As this article from the New York Times notes, providing college education to prisoners is incongruent with the struggle many college students have—who have committed no crime—paying for college.

It is a good argument, but still, Lampstand supports college education programs in prison, and a policy solution might be to tie-in the future jobs college educated prisoners get to public service for a defined period.

For instance, having college educated released prisoners working in programs helping reform other criminals, might be a start.

An excerpt from the New York Times article.

IN February, Gov. Andrew M. Cuomo of New York announced plans to underwrite college classes in 10 state prisons, building on the success of privately funded and widely praised programs like the Bard Prison Initiative. Mr. Cuomo pointed out that inmates who got an education had a much better chance of finding a job and were much less likely to menace their neighbors after release. He noted that the cost — $5,000 per inmate per year — would be a bargain compared with the $60,000 it costs to incarcerate a prisoner for a year.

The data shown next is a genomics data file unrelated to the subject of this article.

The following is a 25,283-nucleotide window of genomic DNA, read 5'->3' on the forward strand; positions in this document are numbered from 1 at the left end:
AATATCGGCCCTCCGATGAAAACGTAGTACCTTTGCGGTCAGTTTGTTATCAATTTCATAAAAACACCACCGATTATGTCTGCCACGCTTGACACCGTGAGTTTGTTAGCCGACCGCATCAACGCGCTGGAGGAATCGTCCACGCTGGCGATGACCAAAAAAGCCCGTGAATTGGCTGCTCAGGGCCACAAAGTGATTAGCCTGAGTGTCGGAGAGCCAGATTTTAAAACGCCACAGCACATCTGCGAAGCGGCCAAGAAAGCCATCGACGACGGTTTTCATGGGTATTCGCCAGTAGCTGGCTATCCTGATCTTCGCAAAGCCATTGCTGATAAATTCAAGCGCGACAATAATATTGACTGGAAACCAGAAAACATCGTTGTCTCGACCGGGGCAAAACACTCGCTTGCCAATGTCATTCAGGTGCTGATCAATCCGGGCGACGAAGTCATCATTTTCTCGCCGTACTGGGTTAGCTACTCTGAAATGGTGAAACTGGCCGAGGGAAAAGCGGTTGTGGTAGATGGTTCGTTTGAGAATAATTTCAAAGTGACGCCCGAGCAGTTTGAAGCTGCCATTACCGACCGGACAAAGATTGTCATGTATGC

Mr. Cuomo’s proposal was a baby step: $1 million in a corrections budget of $2.8 billion. It was also a bolt from the blue, announced as an applause line to a receptive audience of minority legislators without any advance work. And when the first, predictable bleats of resistance were heard, the governor dropped the college initiative from his budget.

The punch lines of the opposing politicians (mostly Republicans, but some Democrats) all struck the same theme: How dare the governor offer taxpayer money to educate convicted criminals when decent citizens skimp and borrow to send their kids to college? “It should be ‘do the crime, do the time,’ not ‘do the crime, earn a degree,’ ” said George D. Maziarz, a state senator from western New York. “It is simply beyond belief to give criminals a competitive edge in the job market over law-abiding New Yorkers who forgo college because of the high cost.” In other words, let criminals be criminals.

Retrieved April 10, 2014 from